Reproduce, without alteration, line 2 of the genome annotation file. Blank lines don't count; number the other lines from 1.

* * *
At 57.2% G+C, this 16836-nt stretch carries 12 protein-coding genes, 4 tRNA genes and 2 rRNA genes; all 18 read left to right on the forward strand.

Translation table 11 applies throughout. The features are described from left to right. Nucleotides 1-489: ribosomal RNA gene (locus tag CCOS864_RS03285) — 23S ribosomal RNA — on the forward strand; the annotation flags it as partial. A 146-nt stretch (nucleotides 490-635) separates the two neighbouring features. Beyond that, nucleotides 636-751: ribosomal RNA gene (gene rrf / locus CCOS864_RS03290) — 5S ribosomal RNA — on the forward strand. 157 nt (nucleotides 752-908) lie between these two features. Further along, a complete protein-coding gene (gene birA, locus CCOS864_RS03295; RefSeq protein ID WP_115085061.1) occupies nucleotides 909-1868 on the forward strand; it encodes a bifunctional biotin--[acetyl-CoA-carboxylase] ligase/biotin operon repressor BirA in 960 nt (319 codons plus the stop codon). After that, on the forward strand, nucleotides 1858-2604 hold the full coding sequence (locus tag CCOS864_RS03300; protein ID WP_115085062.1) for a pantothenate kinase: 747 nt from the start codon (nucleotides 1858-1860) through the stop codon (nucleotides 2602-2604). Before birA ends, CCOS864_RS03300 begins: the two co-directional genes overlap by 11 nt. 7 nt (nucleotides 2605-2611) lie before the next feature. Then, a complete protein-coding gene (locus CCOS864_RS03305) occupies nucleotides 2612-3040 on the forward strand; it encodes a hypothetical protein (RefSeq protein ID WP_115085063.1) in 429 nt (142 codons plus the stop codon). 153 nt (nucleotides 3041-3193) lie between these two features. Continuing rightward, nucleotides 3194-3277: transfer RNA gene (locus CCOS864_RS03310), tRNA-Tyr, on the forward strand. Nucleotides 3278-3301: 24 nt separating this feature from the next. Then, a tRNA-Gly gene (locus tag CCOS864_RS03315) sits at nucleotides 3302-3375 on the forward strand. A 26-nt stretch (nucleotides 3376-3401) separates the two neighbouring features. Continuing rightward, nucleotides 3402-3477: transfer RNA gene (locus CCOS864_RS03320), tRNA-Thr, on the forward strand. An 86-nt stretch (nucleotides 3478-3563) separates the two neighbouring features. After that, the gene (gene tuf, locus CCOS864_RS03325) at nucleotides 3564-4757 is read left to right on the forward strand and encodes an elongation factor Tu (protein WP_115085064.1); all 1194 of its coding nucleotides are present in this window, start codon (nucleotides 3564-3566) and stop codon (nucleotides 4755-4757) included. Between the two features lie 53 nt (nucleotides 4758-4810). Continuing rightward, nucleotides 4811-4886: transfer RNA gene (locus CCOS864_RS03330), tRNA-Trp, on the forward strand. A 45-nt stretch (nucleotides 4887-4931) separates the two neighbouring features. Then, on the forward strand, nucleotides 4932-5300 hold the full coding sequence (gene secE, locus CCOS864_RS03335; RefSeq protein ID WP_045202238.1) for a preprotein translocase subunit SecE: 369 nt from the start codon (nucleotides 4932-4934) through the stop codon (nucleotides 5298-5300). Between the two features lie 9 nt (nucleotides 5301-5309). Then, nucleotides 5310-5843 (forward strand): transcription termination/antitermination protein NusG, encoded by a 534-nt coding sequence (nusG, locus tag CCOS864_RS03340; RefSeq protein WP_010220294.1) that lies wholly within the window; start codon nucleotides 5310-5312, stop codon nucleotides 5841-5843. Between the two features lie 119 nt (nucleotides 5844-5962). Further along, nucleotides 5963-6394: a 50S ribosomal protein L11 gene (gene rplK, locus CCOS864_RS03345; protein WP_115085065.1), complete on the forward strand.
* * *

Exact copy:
Translation table 11 applies throughout. The features are described from left to right. Nucleotides 1-489: ribosomal RNA gene (locus tag CCOS864_RS03285) — 23S ribosomal RNA — on the forward strand; the annotation flags it as partial. A 146-nt stretch (nucleotides 490-635) separates the two neighbouring features. Beyond that, nucleotides 636-751: ribosomal RNA gene (gene rrf / locus CCOS864_RS03290) — 5S ribosomal RNA — on the forward strand. 157 nt (nucleotides 752-908) lie between these two features. Further along, a complete protein-coding gene (gene birA, locus CCOS864_RS03295; RefSeq protein ID WP_115085061.1) occupies nucleotides 909-1868 on the forward strand; it encodes a bifunctional biotin--[acetyl-CoA-carboxylase] ligase/biotin operon repressor BirA in 960 nt (319 codons plus the stop codon). After that, on the forward strand, nucleotides 1858-2604 hold the full coding sequence (locus tag CCOS864_RS03300; protein ID WP_115085062.1) for a pantothenate kinase: 747 nt from the start codon (nucleotides 1858-1860) through the stop codon (nucleotides 2602-2604). Before birA ends, CCOS864_RS03300 begins: the two co-directional genes overlap by 11 nt. 7 nt (nucleotides 2605-2611) lie before the next feature. Then, a complete protein-coding gene (locus CCOS864_RS03305) occupies nucleotides 2612-3040 on the forward strand; it encodes a hypothetical protein (RefSeq protein ID WP_115085063.1) in 429 nt (142 codons plus the stop codon). 153 nt (nucleotides 3041-3193) lie between these two features. Continuing rightward, nucleotides 3194-3277: transfer RNA gene (locus CCOS864_RS03310), tRNA-Tyr, on the forward strand. Nucleotides 3278-3301: 24 nt separating this feature from the next. Then, a tRNA-Gly gene (locus tag CCOS864_RS03315) sits at nucleotides 3302-3375 on the forward strand. A 26-nt stretch (nucleotides 3376-3401) separates the two neighbouring features. Continuing rightward, nucleotides 3402-3477: transfer RNA gene (locus CCOS864_RS03320), tRNA-Thr, on the forward strand. An 86-nt stretch (nucleotides 3478-3563) separates the two neighbouring features. After that, the gene (gene tuf, locus CCOS864_RS03325) at nucleotides 3564-4757 is read left to right on the forward strand and encodes an elongation factor Tu (protein WP_115085064.1); all 1194 of its coding nucleotides are present in this window, start codon (nucleotides 3564-3566) and stop codon (nucleotides 4755-4757) included. Between the two features lie 53 nt (nucleotides 4758-4810). Continuing rightward, nucleotides 4811-4886: transfer RNA gene (locus CCOS864_RS03330), tRNA-Trp, on the forward strand. A 45-nt stretch (nucleotides 4887-4931) separates the two neighbouring features. Then, on the forward strand, nucleotides 4932-5300 hold the full coding sequence (gene secE, locus CCOS864_RS03335; RefSeq protein ID WP_045202238.1) for a preprotein translocase subunit SecE: 369 nt from the start codon (nucleotides 4932-4934) through the stop codon (nucleotides 5298-5300). Between the two features lie 9 nt (nucleotides 5301-5309). Then, nucleotides 5310-5843 (forward strand): transcription termination/antitermination protein NusG, encoded by a 534-nt coding sequence (nusG, locus tag CCOS864_RS03340; RefSeq protein WP_010220294.1) that lies wholly within the window; start codon nucleotides 5310-5312, stop codon nucleotides 5841-5843. Between the two features lie 119 nt (nucleotides 5844-5962). Further along, nucleotides 5963-6394: a 50S ribosomal protein L11 gene (gene rplK, locus CCOS864_RS03345; protein WP_115085065.1), complete on the forward strand.